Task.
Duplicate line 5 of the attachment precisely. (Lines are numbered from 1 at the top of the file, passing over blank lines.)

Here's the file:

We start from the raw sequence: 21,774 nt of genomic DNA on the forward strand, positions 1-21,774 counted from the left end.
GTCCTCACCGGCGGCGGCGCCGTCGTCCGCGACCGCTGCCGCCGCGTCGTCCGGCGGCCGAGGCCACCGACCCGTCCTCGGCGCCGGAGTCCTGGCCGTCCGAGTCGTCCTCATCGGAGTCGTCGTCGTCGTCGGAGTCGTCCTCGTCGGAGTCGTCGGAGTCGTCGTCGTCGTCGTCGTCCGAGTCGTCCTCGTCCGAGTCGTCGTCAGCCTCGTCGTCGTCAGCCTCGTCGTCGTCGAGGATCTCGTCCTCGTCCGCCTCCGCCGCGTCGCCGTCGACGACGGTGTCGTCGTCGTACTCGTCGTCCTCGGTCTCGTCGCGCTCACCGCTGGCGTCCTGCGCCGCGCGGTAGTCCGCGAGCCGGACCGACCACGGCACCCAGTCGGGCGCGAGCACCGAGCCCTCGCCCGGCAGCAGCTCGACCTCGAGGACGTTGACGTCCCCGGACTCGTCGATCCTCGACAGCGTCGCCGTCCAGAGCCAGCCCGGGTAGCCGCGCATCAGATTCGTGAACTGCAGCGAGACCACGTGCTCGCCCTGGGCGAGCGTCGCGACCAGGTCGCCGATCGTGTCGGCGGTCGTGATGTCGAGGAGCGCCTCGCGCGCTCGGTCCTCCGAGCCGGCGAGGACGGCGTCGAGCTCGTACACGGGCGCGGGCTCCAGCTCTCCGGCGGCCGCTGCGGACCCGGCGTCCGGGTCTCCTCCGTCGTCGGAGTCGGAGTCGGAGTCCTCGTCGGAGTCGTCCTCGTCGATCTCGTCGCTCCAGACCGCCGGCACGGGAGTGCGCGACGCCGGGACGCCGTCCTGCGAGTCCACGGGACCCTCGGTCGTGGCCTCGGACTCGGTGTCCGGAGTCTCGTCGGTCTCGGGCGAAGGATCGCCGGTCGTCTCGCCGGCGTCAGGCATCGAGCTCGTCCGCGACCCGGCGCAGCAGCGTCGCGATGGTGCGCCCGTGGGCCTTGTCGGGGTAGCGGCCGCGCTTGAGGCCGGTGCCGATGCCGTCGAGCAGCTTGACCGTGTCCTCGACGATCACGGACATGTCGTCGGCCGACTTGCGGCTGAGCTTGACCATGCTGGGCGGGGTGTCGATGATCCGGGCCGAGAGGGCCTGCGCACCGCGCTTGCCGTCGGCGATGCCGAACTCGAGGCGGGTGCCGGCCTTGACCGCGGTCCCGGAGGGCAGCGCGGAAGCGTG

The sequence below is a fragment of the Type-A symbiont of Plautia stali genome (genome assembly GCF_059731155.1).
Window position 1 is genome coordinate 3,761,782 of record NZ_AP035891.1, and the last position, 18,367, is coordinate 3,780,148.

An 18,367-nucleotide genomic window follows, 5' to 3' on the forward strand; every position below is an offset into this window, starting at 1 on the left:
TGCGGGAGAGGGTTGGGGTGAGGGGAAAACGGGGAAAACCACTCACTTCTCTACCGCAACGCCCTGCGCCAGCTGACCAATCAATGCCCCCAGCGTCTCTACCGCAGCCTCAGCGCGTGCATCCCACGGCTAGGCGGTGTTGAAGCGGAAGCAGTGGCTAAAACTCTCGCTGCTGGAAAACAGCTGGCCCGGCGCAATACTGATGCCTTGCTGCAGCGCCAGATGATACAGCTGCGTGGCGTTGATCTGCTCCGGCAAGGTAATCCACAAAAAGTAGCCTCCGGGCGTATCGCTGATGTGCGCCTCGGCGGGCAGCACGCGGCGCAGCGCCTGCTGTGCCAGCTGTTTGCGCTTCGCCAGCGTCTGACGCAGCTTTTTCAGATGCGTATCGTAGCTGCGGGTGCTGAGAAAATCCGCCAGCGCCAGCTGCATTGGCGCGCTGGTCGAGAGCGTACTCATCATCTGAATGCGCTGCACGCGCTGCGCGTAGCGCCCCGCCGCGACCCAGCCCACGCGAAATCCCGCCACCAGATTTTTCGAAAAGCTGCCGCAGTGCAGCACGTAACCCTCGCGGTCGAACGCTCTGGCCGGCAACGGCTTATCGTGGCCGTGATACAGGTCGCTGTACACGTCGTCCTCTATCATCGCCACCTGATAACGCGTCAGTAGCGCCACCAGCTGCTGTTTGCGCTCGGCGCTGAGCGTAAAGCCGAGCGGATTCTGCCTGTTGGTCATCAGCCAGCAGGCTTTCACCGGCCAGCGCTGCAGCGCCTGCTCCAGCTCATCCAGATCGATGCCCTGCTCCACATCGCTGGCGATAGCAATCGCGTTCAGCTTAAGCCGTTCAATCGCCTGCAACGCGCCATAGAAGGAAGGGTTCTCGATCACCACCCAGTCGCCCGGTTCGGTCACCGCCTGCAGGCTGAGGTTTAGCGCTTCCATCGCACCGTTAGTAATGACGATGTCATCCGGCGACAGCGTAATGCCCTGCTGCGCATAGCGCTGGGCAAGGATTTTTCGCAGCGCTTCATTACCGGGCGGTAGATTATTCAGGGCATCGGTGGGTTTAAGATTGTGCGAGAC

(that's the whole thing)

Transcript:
An 18,367-nucleotide genomic window follows, 5' to 3' on the forward strand; every position below is an offset into this window, starting at 1 on the left: